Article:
PROCEDURE 1) Squeeze your stapler with no paper in it, and collect 20 bent staples. 2) Put staples on piece a paper (I use card stock). 3) Then pull paper over a magnet just so the magnet and paper do not touch.   Place a bar magnet under a piece of paper. Sprinkle the staples around the magnet. What happens to the staples? How do they align themselves with respect to the magnet? They align themselves according to the direction of the magnetic field. At the poles of the magnet, the staples are straight up and down; in the middle…

Dry Ice Bubbles Experiment

Instead of the dry ice just bubbling in the water to make foggy vapor, add a couple drops or so of dish soap (I use Dawn) in the water which will trap the carbon dioxide and water vapor in a soapy bubbles. Then you squeeze your hands it will explode the bubbles in your hands releases the gases in a fun fog.  

Bouncing Smoke Bubbles experiment

Bubbles are cool and bubbles filled with fog are even cooler! Steve Spangler created Boo Bubbles as an easy and safe way for parents and teachers to explore the science of dry ice with fog-filled bubbles.   Just fill the bubble generator with warm water and a few pieces of dry ice, dip the bubble blower in the solution and get ready to make the most ghostly and exciting bubbles you’ve ever seen.  

Dry Ice Floating Bubbles Experiment

When you break the dry ice into small pieces it starts to make a cloud of carbon dioxide. But unlike smoke from a candle or fire, the dry ice smoke doesn’t float. Instead, it settles onto the ground or, in this case, on top of the dry ice. Why is that? The smoke is actually a combination of carbon dioxide gas and water vapor.   Dry ice smoke is heavier than the air around it, so it sinks in the air rather than rising. This explains why the bubbles float on top of the dry ice smoke. The air exhaled…

Dry Ice Screaming Quarters experiment

So why is dry ice called dry ice? Dry ice is the “frozen” form of the gas, carbon dioxide. While it may be called ice – it never melts – it goes right from being a solid to being a gas. This is called SUBLIMATION. When I put the quarter on the dry ice, it cause it to turn into a gas very quickly. As the gas escaped around the sides of the quarter, it caused it to vibrate quickly and make that cool screaming sound.   SAFETY NOTE: DRY ICE is extremely dangerous. ADULT SUPERVISION REQUIRED.   Handling Dry…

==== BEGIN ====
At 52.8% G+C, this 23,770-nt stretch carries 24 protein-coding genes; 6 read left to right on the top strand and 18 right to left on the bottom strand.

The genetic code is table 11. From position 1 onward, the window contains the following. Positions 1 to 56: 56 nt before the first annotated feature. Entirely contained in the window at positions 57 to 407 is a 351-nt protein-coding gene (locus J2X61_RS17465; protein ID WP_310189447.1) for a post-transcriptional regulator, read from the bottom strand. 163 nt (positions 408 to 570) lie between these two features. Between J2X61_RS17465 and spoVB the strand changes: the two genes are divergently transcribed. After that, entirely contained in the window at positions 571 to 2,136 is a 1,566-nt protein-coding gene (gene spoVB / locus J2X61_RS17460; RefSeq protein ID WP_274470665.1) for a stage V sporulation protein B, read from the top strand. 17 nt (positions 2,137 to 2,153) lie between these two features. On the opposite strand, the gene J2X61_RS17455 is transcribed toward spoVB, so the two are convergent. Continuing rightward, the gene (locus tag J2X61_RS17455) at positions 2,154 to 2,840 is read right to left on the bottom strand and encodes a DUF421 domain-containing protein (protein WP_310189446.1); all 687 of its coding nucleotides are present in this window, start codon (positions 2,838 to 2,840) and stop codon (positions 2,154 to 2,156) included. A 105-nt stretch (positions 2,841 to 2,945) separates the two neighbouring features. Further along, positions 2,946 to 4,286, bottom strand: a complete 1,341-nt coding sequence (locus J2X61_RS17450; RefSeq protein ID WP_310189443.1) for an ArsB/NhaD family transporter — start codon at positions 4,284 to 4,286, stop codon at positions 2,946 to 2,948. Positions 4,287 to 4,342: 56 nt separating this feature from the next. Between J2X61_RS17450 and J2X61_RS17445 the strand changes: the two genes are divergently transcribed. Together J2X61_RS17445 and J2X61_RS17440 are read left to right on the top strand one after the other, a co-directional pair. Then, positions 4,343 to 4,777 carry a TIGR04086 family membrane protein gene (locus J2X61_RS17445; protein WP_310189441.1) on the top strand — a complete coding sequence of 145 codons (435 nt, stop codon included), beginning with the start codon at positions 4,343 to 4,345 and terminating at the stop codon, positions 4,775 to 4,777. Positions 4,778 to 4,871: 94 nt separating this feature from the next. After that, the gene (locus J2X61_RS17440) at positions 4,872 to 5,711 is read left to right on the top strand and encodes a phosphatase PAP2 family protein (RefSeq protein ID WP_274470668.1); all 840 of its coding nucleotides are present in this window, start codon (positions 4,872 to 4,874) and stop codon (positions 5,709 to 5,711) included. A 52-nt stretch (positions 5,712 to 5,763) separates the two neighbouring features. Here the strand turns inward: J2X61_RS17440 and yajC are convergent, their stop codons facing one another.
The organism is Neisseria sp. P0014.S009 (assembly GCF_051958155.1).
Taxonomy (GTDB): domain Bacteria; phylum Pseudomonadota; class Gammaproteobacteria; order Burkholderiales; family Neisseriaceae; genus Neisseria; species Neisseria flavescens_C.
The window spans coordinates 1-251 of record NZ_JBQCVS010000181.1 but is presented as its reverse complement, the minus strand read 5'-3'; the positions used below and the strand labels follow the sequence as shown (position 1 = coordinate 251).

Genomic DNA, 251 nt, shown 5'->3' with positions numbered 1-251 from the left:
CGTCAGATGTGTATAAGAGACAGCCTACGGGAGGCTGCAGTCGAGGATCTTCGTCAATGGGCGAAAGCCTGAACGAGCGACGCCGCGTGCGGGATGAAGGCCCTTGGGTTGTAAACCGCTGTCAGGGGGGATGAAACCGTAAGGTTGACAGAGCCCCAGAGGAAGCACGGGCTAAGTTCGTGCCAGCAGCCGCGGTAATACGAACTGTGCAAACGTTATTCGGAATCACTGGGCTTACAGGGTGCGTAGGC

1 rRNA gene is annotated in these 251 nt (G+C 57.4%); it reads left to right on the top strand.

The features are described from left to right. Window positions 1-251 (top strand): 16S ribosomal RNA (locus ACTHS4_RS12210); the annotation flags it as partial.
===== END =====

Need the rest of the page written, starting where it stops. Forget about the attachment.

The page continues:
Tea Bag Rocket

This cool experiment is a fun after dinner experiment with the family. Your guest won’t believe their eyes as the Rocket shoots to the ceiling.   Steps 1) Take your tea bag out of its container, and look for a small staple that connects the paper and string to the actual bag. 2) Carefully pull back the staple and remove it from the bag. 3) Unfold the tea bag and empty out the tea leaves. 4) Put your finger in the middle of the cylinder. 5) Place the cylindrical tea bag upright on a non-flammable surface such as a plate….

Fire Tornado Experiment

When I start to spin the garbage can the center the fire created the perfect fire tornado. It all starts with the heat from the flame that causes the surrounding molecules of air to rise. Couple this with the rotational motion of the screen and you have the perfect storm, so to speak. The rotating screen gives the air molecules an initial spin (called angular momentum). The vertically rising hot air molecules collide with the rotating screen, and the angular momentum of the screen is transferred to the rapidly rising air molecules, giving them a “twist.” Fresh air fuels the…

Steel wool and 9 volt battery Experiment

Here is a great how-to science experiment that you can try at home: burning fine steel wool with only a battery. The reaction from your friends will have them speechless and the visuals is enough to get anyone excited.   Steps 1) Pull the steel wool apart into thin strips. 2) Place the steel wool in the baking pan with aluminum foil. 3) Touch the ends of the battery to the steel wool.   We used a 9-volt battery to light the steel wool because the terminals are close together. Touching the battery to steel wool sends a current through…

Raising Matchstick Experiment

How it works? The reason we light it in the middle, is most of the weight of the match is burned up by the flame before it lights the highly flammable match heads.   Since the match heads are leaning together they ignite at the same time under very high intense heat.   This high heat then fuses the match heads together. As the flame continues to burn the propped up match, it starts to curl up and you can remove the coin.   Because of the weight of the match being burnt, the fusing of the match heads with…

Pinwheel Spiral Spinner Experiment

Spiral Spinner – Hot air moves moves faster. Because the molecules now have the energy to move around more, they do and as they do they spread out and the gas becomes less dense. This lighter gas now rises up away from the heat source.   If a pinwheel is free to move and constructed correctly, the rising heat can now make it turn. The heat rises relatively straight up so to get the pinwheel to turn the blades need to be orientated in a way that causes the moving air to push them. As the hot air continues to…